Regarding anxiety and depressive symptoms, four studies provided insight.21–24 Again, as with distress symptoms, data obtained by Gulliver and colleagues did not pertain exclusively to cricketers, but rather the entire sample of professional Australian athletes. Overall, results obtained through the use of the Generalised Anxiety Disorder 7 scale28 indicated that 4.1% (SD=3.9%) of athletes experienced anxiety symptoms, while results obtained through the use of the Centre for Epidemiologic Studies Depression scale29 indicated that 11.6% (SD=9.31%) of athletes experienced depressive symptoms. For both anxiety and depressive symptoms, higher prevalence values appeared to be in the female than male groups (anxiety symptoms, 4.8% vs 3.3%; depressive symptoms, 12.6% vs 10.3%). The work of Hundertmark presented information anecdotally on a number of Australian cricketers who experienced anxiety and depressive symptoms and how such symptoms impacted their personal and professional lives.22 Some cricketers experienced hardship as a result of moving clubs, while some were later housed within psychiatric facilities. The experiences of anxiety and depressive symptoms were also documented to be associated with suicide. Jones and colleagues indicated that both current and retired English cricketers were more likely than members of the general public to experience anxiety and depressive symptoms.23 Among the cricketers sampled, the prevalence for anxiety symptoms was 10.3% (95% CI 6.5% to 16.0%) and 6.7% for depressive symptoms (95% CI 3.7% to 11.7%). Rates of anxiety (12.4%, 95% CI 7.4% to 20.0%) and depressive (8.8%, 95% CI 4.8% to 15.8%) symptoms were higher among cricketers over the age of 50 years than the entire sample of cricketers. The results of Schuring and colleagues provided the most comprehensive data on anxiety and depressive symptoms among cricketers from the studies included in this review.24 In their study, the General Health Questionnaire 1230 was used to collect data on both anxiety and depressive symptoms. Overall, prevalence rates of anxiety and depressive symptoms were 37.0% (95% CI 26.8% to 49.1%) for current cricketers and 24.3% (95% CI 13.2% to 40.3%) for retired cricketers. Adverse life events (OR=1.3, 95% CI 1.0 to 1.8) and career dissatisfaction (OR=0.8, 95% CI 0.7 to 0.9) were significantly associated with anxiety and depressive symptoms among current cricketers.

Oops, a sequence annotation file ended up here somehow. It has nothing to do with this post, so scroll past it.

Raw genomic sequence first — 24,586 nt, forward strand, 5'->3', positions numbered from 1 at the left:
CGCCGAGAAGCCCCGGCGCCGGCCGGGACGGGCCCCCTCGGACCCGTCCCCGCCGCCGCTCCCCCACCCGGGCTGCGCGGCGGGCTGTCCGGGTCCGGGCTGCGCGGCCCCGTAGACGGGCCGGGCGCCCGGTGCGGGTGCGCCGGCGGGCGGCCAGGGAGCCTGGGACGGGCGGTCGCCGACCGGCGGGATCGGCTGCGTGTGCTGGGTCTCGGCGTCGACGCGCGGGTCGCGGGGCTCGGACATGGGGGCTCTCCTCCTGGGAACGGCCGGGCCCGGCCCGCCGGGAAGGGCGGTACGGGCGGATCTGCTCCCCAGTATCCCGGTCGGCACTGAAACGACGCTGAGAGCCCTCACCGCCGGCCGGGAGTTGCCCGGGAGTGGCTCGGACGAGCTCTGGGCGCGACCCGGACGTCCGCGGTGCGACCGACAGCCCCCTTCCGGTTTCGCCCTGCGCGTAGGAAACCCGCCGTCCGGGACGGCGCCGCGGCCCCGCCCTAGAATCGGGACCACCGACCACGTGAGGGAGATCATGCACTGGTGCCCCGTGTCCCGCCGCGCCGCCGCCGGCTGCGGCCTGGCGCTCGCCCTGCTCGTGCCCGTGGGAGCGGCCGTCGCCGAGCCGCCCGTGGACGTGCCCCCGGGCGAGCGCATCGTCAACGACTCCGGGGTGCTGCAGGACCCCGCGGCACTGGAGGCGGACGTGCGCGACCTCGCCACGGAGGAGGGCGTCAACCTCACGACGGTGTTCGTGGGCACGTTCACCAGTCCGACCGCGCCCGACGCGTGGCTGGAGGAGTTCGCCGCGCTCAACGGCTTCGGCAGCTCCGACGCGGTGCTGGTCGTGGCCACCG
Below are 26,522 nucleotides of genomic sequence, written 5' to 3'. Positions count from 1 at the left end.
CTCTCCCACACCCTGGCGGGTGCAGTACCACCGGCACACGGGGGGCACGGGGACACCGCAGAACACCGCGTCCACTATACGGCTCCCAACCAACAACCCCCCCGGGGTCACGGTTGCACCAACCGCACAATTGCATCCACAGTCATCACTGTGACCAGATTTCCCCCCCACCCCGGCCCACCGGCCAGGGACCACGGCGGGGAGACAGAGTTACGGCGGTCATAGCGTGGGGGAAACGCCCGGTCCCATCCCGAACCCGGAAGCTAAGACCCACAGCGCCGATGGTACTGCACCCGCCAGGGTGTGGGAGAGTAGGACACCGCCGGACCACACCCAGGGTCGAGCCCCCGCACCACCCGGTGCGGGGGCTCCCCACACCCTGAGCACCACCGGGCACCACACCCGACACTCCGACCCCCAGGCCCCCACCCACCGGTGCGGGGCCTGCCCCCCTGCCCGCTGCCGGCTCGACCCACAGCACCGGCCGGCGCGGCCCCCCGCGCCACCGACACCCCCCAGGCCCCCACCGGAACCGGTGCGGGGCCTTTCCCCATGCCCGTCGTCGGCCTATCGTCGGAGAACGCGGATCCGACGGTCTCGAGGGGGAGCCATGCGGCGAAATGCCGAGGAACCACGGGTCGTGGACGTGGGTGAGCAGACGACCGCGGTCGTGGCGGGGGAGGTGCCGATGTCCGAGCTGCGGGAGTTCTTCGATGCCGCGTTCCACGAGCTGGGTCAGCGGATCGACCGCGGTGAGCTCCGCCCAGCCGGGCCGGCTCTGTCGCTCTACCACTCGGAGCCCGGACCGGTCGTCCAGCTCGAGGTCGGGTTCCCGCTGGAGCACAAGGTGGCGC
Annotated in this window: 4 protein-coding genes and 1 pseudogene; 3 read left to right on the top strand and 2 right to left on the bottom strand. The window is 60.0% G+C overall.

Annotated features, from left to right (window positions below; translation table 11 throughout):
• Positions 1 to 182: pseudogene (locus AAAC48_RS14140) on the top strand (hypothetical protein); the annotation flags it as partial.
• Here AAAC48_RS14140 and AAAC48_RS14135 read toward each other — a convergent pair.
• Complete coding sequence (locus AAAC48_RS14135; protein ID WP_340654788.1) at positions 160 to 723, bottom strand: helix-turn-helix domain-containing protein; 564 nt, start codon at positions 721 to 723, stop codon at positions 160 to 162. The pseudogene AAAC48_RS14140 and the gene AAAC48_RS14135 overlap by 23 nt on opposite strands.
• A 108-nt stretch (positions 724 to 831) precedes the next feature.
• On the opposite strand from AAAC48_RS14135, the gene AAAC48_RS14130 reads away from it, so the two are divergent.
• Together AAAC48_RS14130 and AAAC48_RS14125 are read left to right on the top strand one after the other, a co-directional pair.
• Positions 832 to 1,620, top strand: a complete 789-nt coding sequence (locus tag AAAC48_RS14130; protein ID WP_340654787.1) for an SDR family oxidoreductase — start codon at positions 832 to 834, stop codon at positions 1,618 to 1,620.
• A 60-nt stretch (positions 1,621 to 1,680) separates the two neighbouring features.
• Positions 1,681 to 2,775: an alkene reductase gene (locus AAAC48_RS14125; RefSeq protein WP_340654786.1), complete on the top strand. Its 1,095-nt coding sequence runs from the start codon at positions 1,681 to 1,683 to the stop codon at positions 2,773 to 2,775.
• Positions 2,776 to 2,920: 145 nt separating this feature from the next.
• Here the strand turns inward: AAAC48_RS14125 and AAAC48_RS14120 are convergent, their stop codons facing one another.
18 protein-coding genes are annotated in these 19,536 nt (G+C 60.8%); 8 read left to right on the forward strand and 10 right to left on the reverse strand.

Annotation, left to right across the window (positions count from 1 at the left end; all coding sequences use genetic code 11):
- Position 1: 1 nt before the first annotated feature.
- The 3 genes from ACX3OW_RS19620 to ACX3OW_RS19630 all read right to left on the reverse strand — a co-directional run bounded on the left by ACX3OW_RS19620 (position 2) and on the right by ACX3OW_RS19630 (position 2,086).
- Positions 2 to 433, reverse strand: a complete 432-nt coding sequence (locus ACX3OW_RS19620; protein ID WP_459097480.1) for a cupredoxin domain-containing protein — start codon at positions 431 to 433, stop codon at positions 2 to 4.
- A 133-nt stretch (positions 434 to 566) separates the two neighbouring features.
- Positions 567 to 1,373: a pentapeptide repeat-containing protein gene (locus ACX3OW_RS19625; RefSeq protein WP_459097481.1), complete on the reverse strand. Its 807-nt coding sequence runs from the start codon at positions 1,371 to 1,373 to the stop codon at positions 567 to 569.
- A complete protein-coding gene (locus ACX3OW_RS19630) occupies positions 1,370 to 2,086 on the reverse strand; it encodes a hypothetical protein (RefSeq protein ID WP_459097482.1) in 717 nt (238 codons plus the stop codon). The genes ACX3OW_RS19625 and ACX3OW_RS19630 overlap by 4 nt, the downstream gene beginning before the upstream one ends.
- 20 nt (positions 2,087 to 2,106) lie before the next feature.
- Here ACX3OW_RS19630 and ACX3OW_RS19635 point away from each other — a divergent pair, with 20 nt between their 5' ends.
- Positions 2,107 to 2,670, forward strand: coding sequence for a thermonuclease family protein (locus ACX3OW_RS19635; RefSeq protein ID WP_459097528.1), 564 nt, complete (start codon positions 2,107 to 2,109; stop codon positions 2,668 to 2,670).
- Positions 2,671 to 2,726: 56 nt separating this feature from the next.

With sleep disturbance, Schuring and colleagues24 used the PROMIS (short form)31 and found that 38.4% (95% CI 28.0% to 49.8%) of current cricketers while 21.1% (95% CI 10.8% to 36.6%) of retired cricketers experienced sleep disturbance. Sleep disturbance was significantly associated with career dissatisfaction (OR=0.9, 95% CI 0.8 to 1.0).

Suicide was examined by two studies.22 25 Hundertmark focused on the effects of anxiety and depressive symptoms and how they were associated with various personal and professional challenges which resulted in suicide for a number of cases presented. Shah and colleagues collected biographical data on 2794 test cricketers from various media sources, including David Firth’s book, Silence of the Heart: Cricketing Suicides.32 Overall, they noted 20 test cricketers had died by suicide, a rate of 715.4 per 100 000 for the period 1877–2014. Most suicides occurred in retirement (n=17), to those who experienced physical health issues (n=14), other mental health symptoms and disorders (n=14) and financial problems (n=10).

With adverse alcohol use, two studies provided data.22 24 Hundertmark noted the influence of alcohol on various anxiety and depressive symptoms and the role it played in coping with the demands of the sport. They noted high levels of drinking among various cricket clubs across the state of Victoria, Australia. Schuring and colleagues collected data using the AUDIT-C33 and found that 26.0% (95% CI 17.3% to 37.2%) of current cricketers and 22.2% (95% CI 11.5% to 38.3%) of retired cricketers experienced symptoms of adverse alcohol use. Neither significant injuries, surgeries, adverse life events or career dissatisfaction were significantly associated with adverse alcohol use. Full details on the included studies, including results pertaining to illicit drug use,22 eating disorder symptoms21 and bipolar disorder22 can be found in table 1.

Table 1

Summary of included studies

Discussion